Fader Testing Procedures

Fader Testing Procedures

Several software tools are available to assist with exercising and evaluating faders.  Consult the Diagnostics section of the Flying Faders manual for more details and complete syntax:

TEST MOvefaders +/-xxx  [range of faders to test] initiates a move of faders to the dB value of plus or minus xx.x dB.

TEST Faders [range of faders to test] runs a sequence starting with random moves of all faders, followed by a ‘teeter totter’ anchored at the fader position NUMFAD/2, followed by a quick flip of each fader in sequence over the full range of faders twice, then random mix-like moves with the lights sequencing up and down along with each fader.

TEST SPeed GRaph [range of faders to test] executes full speed flips of the fader in each direction and graphs the result, showing the slopes and any overshoot.  The display also shows the overshoot, undershoot, and times required for the fader to be close to the final value and very close to the final value in each direction.  Excessive overshoot can be caused by a loose drive cord or excessive lubrication causing hydroplaning of the slider fingers at high speed.  A range of faders can also be graphed one at a time.

TEST SLIP is used to test for string slippage on the motor capstan.  The test begins with Fader #1 moving slowly from bottom to top of the fader to generate a software table of dB to position  conversions.  (The computer normally doesn’t know the physical position of the fader slider since the hardware ROMs interpret all dB values sent to the hardware to determine the appropriate position of the fader, depending upon fader taper and panel markings.)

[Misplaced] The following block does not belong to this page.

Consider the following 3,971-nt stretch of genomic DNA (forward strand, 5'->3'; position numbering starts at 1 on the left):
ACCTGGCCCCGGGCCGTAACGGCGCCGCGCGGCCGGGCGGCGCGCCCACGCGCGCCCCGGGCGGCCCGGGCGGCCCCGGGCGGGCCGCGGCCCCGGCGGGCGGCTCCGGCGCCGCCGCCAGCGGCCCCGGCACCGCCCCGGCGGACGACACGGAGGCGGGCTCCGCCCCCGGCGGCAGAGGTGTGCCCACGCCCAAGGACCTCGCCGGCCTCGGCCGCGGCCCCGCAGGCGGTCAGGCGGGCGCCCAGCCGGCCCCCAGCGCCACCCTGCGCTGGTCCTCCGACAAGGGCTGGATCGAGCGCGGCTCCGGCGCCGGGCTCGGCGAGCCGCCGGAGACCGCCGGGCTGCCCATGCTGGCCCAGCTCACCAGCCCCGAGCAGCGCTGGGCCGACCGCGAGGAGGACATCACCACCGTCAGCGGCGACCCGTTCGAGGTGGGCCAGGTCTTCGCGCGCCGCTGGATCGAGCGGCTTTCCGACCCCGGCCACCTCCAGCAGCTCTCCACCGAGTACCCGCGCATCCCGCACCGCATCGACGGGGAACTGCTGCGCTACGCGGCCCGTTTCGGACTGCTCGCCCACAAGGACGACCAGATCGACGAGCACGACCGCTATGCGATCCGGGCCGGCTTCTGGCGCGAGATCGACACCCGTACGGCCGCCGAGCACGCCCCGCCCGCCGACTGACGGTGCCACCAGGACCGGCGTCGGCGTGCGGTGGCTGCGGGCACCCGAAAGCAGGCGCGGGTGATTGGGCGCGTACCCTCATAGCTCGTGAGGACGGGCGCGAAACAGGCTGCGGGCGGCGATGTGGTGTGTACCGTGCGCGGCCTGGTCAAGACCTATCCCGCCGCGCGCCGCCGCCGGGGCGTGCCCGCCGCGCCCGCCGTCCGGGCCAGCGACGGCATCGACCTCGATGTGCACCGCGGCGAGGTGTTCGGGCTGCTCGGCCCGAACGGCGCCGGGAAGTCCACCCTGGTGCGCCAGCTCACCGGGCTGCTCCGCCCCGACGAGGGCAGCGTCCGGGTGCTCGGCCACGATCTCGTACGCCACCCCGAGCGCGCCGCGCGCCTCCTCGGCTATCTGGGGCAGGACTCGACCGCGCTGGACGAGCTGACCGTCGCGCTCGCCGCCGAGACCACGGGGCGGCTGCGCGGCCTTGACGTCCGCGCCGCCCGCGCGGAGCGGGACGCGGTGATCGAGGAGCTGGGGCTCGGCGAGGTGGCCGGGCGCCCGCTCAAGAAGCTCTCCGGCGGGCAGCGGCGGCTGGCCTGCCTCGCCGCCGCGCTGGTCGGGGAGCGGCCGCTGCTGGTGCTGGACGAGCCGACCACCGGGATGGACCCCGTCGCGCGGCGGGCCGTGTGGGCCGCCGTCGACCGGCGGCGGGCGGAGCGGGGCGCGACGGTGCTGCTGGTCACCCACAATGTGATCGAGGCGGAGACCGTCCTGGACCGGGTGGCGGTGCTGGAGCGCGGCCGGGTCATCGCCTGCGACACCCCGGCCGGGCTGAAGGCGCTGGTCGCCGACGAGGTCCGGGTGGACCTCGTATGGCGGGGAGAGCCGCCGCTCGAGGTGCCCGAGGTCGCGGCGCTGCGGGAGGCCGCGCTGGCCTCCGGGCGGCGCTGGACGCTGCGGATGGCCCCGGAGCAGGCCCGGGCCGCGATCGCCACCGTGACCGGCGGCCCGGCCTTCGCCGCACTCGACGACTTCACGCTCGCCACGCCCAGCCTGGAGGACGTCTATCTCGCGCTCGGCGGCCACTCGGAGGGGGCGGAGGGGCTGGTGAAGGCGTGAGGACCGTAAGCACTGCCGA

Next, all faders are moved to the center of the fader stroke.  This test reverses the normal logic of the touch sense circuits, which normally turn off the motor whenever a fader is touched.  For this test, touching a fader knob activates that channel’s servo to hold the fader at the middle position.  Pushing the fader knob up and down provides a test for any loose drive cords.  If you can hear a motor begin to spin at high speed when you try to force the fader in one direction or the other, the cord is slipping.  Test each fader.

TEST Friction 1 [range of faders to test] is used to evaluate the ‘slipperiness’ of each fader in each direction at 20 points across the stroke of the fader.  The test may begin with the generation of a software table as described above if no prior test has already built the table.  If the table already exists from a prior test, the fader will be positioned at the bottom.  A short burst of power is applied to the motor and the amount of coasting is measured.  The farther the fader moves, the better the ‘slipperiness’, indicating good lubrication and low friction.  The test displays a table of the 20 values for the ‘up’ (/) direction and the 20 ‘down’ (\\) values.  Larger values are better.  The values for the downward stroke are typically larger than the upward stroke because of the direction and geometry of the slider contact fingers.  The values near the end are typically smaller due to the patented cord-tightening feature of the Flying Faders design.

Since there are several variations of fader construction, there are no hard and fast performance limits for the above tests.  The data presented by these tests is best used for comparisons with a set of reference data taken when the faders have been freshly serviced.  This will show any degradation before it becomes a serious problem.

A handy tool for testing faders is shown below.  This power supply can move the fader slowly along the track to check for smoothness, or it can be used to slam the slider against the end stop to check for drive cord slippage.

Fader Tester Schematic

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